The whole world is taking about electric, but we are still far away from the reality. We need high capacity storage and low charging times. The technologies are still at a development stage. So, there is still some time before they come in.

Going ahead, which are the equipment categories that you see growing rapidly?
Excavators would see good growth. It will see the largest growth amongst large volume equipment, because that is the equipment for developing infrastructure. Backhoe loaders would be, for a few more years, the largest selling equipment, but we don’t expect the growth rate to be high. It will see marginal growth as sustaining such high level of sales is in itself a challenge.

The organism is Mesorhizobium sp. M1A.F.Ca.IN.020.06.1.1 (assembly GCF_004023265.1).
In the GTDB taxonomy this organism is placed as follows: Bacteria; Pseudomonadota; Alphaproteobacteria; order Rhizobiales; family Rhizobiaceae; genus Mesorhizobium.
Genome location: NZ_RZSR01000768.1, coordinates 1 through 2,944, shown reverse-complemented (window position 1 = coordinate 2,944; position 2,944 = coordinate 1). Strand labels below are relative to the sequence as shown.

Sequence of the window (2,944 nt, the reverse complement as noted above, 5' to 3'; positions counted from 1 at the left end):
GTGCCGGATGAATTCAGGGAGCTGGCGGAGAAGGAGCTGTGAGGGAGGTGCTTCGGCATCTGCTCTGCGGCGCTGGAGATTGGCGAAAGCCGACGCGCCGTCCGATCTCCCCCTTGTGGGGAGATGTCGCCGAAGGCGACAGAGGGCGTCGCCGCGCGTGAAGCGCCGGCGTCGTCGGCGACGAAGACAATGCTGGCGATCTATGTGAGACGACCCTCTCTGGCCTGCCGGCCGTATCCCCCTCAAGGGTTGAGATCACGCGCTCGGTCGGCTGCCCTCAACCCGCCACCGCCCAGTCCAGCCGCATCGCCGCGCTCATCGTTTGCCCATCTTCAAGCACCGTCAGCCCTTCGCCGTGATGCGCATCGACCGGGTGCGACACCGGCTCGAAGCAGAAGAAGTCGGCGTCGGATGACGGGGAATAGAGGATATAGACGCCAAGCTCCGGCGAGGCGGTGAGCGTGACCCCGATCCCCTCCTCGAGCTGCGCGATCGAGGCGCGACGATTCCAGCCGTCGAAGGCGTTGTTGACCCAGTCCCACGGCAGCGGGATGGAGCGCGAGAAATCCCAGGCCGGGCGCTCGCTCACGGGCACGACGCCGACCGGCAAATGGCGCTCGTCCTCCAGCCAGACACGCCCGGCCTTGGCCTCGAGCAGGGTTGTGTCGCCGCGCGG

Wheeled loaders would see a growth, but their base itself is small. Mini Excavators would also see a growth. All specialised machines, I think, should see growth.

Lastly, would we see the construction equipment market peak and surpass the 2011 levels in 2018?
It is estimated that the sales of construction equipment in 2017 has surpassed the 2011 level.

If an excavator is going to be used for 1,500-2,000 hours a year, why would anybody invest in the latest technology, high productive machine? The contractor could use a low-cost machine, or may be a used machine.

Backhoe loaders would be, for a few more years, the largest selling equipment, but we don’t expect the growth rate to be high. It will see marginal growth as sustaining such high level of sales is in itself a challenge.
We are looking at around `200-crores by the end of this year